The goal of this mini-project is to help you verify the Rule for Sample Proportions firsthand, using a physical simulation. You will use the population represented in Figure 19.1 to do so. It contains 400 individuals, of whom 160 (40%) are—that is, carry the gene for a disease—and the remaining 240 (60%) are—that is, do not carry the gene. You are going to draw 20 samples of size 15 from this population. Here are the steps you should follow:
Step 1: Develop a method for drawing simple random samples from this population. One way to do this is to cut up the symbols and put them all into a paper bag, shake well, and draw from the bag. There are less tedious methods, but make sure you actually get random samples. Explain your method.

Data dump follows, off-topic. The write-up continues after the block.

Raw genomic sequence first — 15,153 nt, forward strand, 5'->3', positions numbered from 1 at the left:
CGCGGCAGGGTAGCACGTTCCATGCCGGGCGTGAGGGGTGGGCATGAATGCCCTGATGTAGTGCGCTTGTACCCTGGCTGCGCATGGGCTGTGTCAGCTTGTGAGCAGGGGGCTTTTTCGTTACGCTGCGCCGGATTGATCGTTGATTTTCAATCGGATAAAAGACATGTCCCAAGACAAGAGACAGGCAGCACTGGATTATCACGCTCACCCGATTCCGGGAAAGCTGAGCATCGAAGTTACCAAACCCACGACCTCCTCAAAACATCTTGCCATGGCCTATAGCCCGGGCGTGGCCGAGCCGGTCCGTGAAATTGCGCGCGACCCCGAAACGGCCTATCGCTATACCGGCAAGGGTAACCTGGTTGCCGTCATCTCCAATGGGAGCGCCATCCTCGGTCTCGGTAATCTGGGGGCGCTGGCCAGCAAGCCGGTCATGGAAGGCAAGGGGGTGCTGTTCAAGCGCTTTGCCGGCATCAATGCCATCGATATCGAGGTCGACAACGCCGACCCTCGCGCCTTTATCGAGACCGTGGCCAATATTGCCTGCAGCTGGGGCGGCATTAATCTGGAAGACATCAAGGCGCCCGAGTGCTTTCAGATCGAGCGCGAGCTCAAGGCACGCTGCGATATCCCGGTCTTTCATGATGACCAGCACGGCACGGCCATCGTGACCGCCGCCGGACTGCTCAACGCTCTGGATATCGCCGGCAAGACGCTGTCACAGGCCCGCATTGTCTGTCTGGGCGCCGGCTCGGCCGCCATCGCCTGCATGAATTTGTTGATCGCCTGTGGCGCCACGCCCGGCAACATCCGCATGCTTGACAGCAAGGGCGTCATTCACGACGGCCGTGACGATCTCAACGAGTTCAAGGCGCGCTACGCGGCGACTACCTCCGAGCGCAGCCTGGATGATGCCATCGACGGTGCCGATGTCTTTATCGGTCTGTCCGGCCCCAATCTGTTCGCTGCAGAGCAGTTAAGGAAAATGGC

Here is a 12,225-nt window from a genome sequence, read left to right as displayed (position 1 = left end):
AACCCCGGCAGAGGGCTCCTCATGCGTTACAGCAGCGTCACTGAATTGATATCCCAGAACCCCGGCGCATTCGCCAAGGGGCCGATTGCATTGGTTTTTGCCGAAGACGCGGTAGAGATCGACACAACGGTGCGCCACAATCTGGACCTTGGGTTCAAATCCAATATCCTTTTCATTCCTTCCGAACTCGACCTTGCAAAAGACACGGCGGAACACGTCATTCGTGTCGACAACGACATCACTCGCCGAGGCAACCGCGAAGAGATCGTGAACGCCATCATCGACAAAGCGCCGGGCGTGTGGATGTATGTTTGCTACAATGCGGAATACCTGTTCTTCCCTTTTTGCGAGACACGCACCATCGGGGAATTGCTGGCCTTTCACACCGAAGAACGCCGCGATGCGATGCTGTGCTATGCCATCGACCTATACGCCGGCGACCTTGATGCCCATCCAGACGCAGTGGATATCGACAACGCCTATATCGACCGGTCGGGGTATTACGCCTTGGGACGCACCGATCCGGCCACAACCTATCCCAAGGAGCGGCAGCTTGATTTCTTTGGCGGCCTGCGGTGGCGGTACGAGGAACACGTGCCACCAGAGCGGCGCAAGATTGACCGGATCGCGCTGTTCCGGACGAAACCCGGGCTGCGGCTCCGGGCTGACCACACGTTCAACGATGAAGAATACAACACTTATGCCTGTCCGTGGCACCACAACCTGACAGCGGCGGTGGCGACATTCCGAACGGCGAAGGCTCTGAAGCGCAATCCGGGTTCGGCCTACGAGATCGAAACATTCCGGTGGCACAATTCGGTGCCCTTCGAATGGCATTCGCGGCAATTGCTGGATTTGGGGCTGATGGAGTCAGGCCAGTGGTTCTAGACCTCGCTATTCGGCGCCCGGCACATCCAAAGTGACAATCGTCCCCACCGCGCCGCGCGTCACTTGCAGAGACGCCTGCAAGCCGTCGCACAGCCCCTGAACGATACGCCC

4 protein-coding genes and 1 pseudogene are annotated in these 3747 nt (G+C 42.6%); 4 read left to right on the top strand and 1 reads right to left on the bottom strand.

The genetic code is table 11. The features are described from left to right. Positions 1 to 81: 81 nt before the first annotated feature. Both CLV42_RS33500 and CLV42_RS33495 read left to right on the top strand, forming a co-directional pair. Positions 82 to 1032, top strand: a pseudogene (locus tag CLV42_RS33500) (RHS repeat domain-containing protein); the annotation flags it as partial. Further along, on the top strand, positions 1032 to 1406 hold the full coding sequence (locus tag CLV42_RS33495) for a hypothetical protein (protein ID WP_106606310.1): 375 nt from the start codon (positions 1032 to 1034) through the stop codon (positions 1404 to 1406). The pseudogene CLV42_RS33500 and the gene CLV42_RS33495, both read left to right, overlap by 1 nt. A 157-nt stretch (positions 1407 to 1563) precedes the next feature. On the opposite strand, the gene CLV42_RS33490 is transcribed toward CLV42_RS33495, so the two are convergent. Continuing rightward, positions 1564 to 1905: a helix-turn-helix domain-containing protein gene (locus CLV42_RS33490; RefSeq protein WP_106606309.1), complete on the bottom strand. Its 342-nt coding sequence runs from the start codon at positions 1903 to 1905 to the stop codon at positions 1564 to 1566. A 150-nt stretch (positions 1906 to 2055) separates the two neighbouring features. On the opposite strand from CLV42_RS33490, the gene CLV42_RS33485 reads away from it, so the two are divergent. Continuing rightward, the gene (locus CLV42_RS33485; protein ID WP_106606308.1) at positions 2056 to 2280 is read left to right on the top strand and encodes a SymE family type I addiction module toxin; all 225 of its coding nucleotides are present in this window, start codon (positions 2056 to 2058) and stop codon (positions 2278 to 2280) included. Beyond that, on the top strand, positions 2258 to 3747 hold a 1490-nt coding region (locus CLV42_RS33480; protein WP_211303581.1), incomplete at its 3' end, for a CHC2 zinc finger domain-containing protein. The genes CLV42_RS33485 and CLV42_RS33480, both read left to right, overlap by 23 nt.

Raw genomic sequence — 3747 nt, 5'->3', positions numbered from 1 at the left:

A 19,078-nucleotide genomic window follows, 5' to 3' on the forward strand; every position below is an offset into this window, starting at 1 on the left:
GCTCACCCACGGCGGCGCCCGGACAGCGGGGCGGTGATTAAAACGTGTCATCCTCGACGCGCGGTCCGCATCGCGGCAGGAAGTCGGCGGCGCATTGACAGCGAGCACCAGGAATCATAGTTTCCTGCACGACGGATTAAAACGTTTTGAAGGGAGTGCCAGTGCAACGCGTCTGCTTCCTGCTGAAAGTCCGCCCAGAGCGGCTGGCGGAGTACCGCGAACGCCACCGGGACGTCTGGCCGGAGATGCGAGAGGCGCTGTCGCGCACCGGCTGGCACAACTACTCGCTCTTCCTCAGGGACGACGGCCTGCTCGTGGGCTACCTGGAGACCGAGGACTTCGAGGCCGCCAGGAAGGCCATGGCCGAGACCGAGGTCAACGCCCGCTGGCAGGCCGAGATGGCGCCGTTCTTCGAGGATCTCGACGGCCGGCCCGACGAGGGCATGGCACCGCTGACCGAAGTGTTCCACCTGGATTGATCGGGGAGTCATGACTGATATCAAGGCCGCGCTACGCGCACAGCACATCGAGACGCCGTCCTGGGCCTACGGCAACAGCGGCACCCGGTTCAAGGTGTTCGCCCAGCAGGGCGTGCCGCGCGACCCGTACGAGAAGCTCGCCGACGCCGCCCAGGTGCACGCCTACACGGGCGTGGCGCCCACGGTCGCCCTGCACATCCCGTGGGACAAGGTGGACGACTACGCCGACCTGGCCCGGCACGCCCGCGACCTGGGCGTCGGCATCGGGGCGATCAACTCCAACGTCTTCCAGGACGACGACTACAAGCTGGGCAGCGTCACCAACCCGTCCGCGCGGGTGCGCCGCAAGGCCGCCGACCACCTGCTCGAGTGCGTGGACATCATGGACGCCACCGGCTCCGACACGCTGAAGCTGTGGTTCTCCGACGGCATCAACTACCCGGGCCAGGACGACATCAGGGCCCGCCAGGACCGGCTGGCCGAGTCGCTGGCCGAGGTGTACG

Step 2: Draw a random sample of size 15 and record the number and percentage who carry the gene.
Step 3: Repeat step 2 a total of 20 times, thus accumulating 20 samples, each of size 15. Make sure to start over each time; for example, if you used the method of drawing symbols from a paper bag, then put the symbols back into the bag after each sample of size 15 is drawn so they are available for the next sample as well.
Step 4: Create a stemplot or histogram of your 20 sample proportions. Compute the mean.
Step 5: Explain what the Rule for Sample Proportions tells you to expect for this situation.
Step 6: Compare your results with what the Rule for Sample Proportions tells you to expect. Be sure to mention mean, standard deviation, shape, and the intervals into which you expect 68%, 95%, and almost all of the sample proportions to fall.